PART 1: Peace to Calm Your Fears
The first in a series of reflections to nourish your soul through the global pandemic crisis.
Clenched jaw. Tossing and turning at 2 am. Distraction. Are you experiencing them, friends? I certainly am.
As our world confronts this constantly changing pandemic health crisis, I want to share an empowering practice that can bring calm, peace, and healing to you and to our world.
But first, it’s helpful to understand that most of us are experiencing fear, which is manifesting itself in a variety of ways. Fear is a natural and necessary part of our evolutionary make-up. It helps us survive. Fear tells us to run from a burning building or from predators we encounter. Like the coronavirus. When we sense danger, the body generates a fight or flight response. Our hearts beat faster, our pupils become dilated, we breathe rapidly, our blood pulses, and sometimes our hands and faces tingle. These reactions are all natural responses to danger as our bodies prepare to meet the threat.
Our minds and bodies cannot maintain the continual state of fight or flight. Over time, this stress response impacts our entire well-being, leading to things like high blood pressure, changes in our brain, and weakened immunity. Not a healthy or sustainable way to live.
You can diffuse fear’s power by tending your soul.
Beneath the surface, your soul has a deep sense of calm and peace. Your soul is that divine aspect of you, your essence, that spark of God you are born with. It is the source of deep love. Your soul lives in a constant state of peace, the peace that surpasses all understanding. This loving, eternal part of yourself cannot be taken from you. It is always there.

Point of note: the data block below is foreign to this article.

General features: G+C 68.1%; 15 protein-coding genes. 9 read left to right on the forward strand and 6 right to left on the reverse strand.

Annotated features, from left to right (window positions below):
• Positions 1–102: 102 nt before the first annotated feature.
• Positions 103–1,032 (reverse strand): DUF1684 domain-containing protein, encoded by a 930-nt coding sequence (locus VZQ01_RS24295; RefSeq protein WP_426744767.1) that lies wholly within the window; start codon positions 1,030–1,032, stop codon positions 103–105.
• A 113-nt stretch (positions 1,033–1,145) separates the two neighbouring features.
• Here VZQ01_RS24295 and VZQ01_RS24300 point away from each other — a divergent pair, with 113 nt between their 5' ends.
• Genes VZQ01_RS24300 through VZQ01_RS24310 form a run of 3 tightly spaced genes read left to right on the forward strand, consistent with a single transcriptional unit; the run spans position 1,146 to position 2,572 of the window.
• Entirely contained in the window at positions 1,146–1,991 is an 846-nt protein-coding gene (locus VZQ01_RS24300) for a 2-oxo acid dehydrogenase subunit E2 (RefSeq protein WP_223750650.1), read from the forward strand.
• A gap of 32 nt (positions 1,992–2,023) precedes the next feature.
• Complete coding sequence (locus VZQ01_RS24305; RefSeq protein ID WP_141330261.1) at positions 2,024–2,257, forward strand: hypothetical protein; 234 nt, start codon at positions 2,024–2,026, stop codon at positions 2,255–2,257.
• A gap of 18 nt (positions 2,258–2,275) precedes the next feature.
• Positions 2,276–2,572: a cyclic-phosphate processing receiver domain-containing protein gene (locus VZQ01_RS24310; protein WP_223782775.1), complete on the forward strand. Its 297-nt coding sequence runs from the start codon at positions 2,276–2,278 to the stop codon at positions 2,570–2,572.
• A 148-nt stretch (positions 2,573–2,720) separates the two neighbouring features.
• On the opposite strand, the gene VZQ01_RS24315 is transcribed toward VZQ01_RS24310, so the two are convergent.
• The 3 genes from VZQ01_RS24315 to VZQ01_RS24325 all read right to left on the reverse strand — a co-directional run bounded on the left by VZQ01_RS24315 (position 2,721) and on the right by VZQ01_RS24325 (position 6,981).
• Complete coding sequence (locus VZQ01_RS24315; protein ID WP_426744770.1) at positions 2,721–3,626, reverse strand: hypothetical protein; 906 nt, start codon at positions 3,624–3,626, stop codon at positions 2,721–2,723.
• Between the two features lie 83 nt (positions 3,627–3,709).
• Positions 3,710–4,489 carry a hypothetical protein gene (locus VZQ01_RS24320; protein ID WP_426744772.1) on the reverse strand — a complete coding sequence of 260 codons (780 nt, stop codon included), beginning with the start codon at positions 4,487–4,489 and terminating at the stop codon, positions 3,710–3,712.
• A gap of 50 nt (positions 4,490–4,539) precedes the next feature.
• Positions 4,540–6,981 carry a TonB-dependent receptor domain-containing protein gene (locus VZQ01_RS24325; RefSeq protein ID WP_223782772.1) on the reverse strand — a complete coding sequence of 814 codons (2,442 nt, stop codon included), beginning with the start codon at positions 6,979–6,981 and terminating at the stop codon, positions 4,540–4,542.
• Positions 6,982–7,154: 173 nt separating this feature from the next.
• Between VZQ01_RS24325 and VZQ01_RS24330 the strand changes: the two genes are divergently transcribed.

This is why we all need spiritual practices—everyday tools to tend our souls.
So I want to share a practice that’s been quite meaningful for me. I have a hard time meditating in the classic sense, as many do. But this a relaxation prayer, an easy “go-to” — helps me find peace and calm. I hope it helps you.
Rest in love. Take a few moments to breathe, and repeat these words (slowly is best):
Rest in love…
Rest in love…
Rest in love…
This practice was inspired by one of my favorite books: Frank Ostaseski’s The Five Invitations: Discovering What Death Can Teach Us About Living Fully.
A wise and compassionate end-of-life leader, Frank Ostaseski tells the story of a man named Carl who was in hospice, struggling with intense pain. While battling his pain, these words rose up from some innate place within him: “Rest in love.” From then on, Carl repeated these words whenever he felt overwhelmed. He learned to draw from this inner resource. As Carl encountered pain, fear, or anxiety, he said, “Rest in love.” As he pushed his morphine pump, he repeated to himself, “Rest in love, rest in love.” As his wife fidgeted anxiously by his bedside, Carl reached through his bedrails, touched her lightly, and said, “Rest in love, my dear. Rest in love.”
Carl’s story moved me deeply. I sensed that resting in love was something I needed. It was. And it still is, especially in these times.
These words have become a practice that renews my mind, body, and spirit. When I rest in love, I’m no longer striving or stressing. As I relax into love and come to a place of rest, I imagine warm, loving light surrounding me. Sometimes I envision loving beings around me, including loved ones who have passed. Peace seems to bubble up from within. My jaw unclenches. The concerns that previously occupied my attention fade to the background. I am calmer. I am reminded that peace is here. Peace is always here.
Thank you, Carl, for your words that keep on giving.
So friends, in these times, I invite you to acknowledge and calm your fear with an internal strength you already possess. Tap into your inner resource of peace.
Rest in love. Rest in love, my dears. Rest in love.
With blessings and love for your wellbeing,